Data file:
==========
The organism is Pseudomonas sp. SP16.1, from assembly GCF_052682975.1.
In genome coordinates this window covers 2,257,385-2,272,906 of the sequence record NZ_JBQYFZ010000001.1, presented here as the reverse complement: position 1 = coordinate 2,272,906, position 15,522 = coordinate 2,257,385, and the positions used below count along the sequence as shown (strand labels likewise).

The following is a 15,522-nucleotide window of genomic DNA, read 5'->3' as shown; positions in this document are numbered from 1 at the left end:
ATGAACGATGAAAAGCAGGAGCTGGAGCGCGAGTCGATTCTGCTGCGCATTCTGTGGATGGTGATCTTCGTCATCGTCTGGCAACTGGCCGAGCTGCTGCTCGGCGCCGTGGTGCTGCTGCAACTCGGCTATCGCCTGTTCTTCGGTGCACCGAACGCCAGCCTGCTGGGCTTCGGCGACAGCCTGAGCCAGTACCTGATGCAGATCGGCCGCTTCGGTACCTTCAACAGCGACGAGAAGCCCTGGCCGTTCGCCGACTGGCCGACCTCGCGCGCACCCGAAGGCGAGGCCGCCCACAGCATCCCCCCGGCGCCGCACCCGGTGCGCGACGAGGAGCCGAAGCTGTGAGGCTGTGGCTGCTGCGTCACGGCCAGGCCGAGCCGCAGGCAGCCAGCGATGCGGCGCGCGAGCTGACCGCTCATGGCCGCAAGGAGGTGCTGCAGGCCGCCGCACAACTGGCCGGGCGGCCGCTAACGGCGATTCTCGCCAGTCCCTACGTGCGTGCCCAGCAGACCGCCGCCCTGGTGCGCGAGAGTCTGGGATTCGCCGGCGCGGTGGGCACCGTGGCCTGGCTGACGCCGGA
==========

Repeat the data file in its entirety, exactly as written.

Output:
The organism is Pseudomonas sp. SP16.1, from assembly GCF_052682975.1.
In genome coordinates this window covers 2,257,385-2,272,906 of the sequence record NZ_JBQYFZ010000001.1, presented here as the reverse complement: position 1 = coordinate 2,272,906, position 15,522 = coordinate 2,257,385, and the positions used below count along the sequence as shown (strand labels likewise).

The following is a 15,522-nucleotide window of genomic DNA, read 5'->3' as shown; positions in this document are numbered from 1 at the left end:
ATGAACGATGAAAAGCAGGAGCTGGAGCGCGAGTCGATTCTGCTGCGCATTCTGTGGATGGTGATCTTCGTCATCGTCTGGCAACTGGCCGAGCTGCTGCTCGGCGCCGTGGTGCTGCTGCAACTCGGCTATCGCCTGTTCTTCGGTGCACCGAACGCCAGCCTGCTGGGCTTCGGCGACAGCCTGAGCCAGTACCTGATGCAGATCGGCCGCTTCGGTACCTTCAACAGCGACGAGAAGCCCTGGCCGTTCGCCGACTGGCCGACCTCGCGCGCACCCGAAGGCGAGGCCGCCCACAGCATCCCCCCGGCGCCGCACCCGGTGCGCGACGAGGAGCCGAAGCTGTGAGGCTGTGGCTGCTGCGTCACGGCCAGGCCGAGCCGCAGGCAGCCAGCGATGCGGCGCGCGAGCTGACCGCTCATGGCCGCAAGGAGGTGCTGCAGGCCGCCGCACAACTGGCCGGGCGGCCGCTAACGGCGATTCTCGCCAGTCCCTACGTGCGTGCCCAGCAGACCGCCGCCCTGGTGCGCGAGAGTCTGGGATTCGCCGGCGCGGTGGGCACCGTGGCCTGGCTGACGCCGGA